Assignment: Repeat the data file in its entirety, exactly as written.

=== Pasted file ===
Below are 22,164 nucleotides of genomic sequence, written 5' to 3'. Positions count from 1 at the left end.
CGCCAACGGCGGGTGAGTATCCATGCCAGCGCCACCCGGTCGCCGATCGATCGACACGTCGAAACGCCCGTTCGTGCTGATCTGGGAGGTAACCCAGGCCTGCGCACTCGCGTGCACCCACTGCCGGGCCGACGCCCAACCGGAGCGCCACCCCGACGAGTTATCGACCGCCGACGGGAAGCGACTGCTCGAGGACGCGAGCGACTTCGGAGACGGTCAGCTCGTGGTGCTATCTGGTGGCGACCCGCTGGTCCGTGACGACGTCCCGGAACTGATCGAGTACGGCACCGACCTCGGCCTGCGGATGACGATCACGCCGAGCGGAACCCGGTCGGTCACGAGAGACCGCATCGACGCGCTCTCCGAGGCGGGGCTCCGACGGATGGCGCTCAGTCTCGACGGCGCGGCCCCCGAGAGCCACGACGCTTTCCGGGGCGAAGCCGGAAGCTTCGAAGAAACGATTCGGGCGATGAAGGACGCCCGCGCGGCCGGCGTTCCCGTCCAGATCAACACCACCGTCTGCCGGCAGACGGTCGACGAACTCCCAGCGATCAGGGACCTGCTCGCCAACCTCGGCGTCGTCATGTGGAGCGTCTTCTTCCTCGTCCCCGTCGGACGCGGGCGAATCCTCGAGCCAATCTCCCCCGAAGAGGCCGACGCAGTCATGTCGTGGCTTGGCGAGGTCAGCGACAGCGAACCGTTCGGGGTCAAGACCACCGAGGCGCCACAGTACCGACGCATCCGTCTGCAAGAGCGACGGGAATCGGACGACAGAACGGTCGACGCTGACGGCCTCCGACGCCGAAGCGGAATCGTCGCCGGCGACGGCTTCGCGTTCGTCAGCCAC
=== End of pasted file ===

Below are 22,164 nucleotides of genomic sequence, written 5' to 3'. Positions count from 1 at the left end.
CGCCAACGGCGGGTGAGTATCCATGCCAGCGCCACCCGGTCGCCGATCGATCGACACGTCGAAACGCCCGTTCGTGCTGATCTGGGAGGTAACCCAGGCCTGCGCACTCGCGTGCACCCACTGCCGGGCCGACGCCCAACCGGAGCGCCACCCCGACGAGTTATCGACCGCCGACGGGAAGCGACTGCTCGAGGACGCGAGCGACTTCGGAGACGGTCAGCTCGTGGTGCTATCTGGTGGCGACCCGCTGGTCCGTGACGACGTCCCGGAACTGATCGAGTACGGCACCGACCTCGGCCTGCGGATGACGATCACGCCGAGCGGAACCCGGTCGGTCACGAGAGACCGCATCGACGCGCTCTCCGAGGCGGGGCTCCGACGGATGGCGCTCAGTCTCGACGGCGCGGCCCCCGAGAGCCACGACGCTTTCCGGGGCGAAGCCGGAAGCTTCGAAGAAACGATTCGGGCGATGAAGGACGCCCGCGCGGCCGGCGTTCCCGTCCAGATCAACACCACCGTCTGCCGGCAGACGGTCGACGAACTCCCAGCGATCAGGGACCTGCTCGCCAACCTCGGCGTCGTCATGTGGAGCGTCTTCTTCCTCGTCCCCGTCGGACGCGGGCGAATCCTCGAGCCAATCTCCCCCGAAGAGGCCGACGCAGTCATGTCGTGGCTTGGCGAGGTCAGCGACAGCGAACCGTTCGGGGTCAAGACCACCGAGGCGCCACAGTACCGACGCATCCGTCTGCAAGAGCGACGGGAATCGGACGACAGAACGGTCGACGCTGACGGCCTCCGACGCCGAAGCGGAATCGTCGCCGGCGACGGCTTCGCGTTCGTCAGCCAC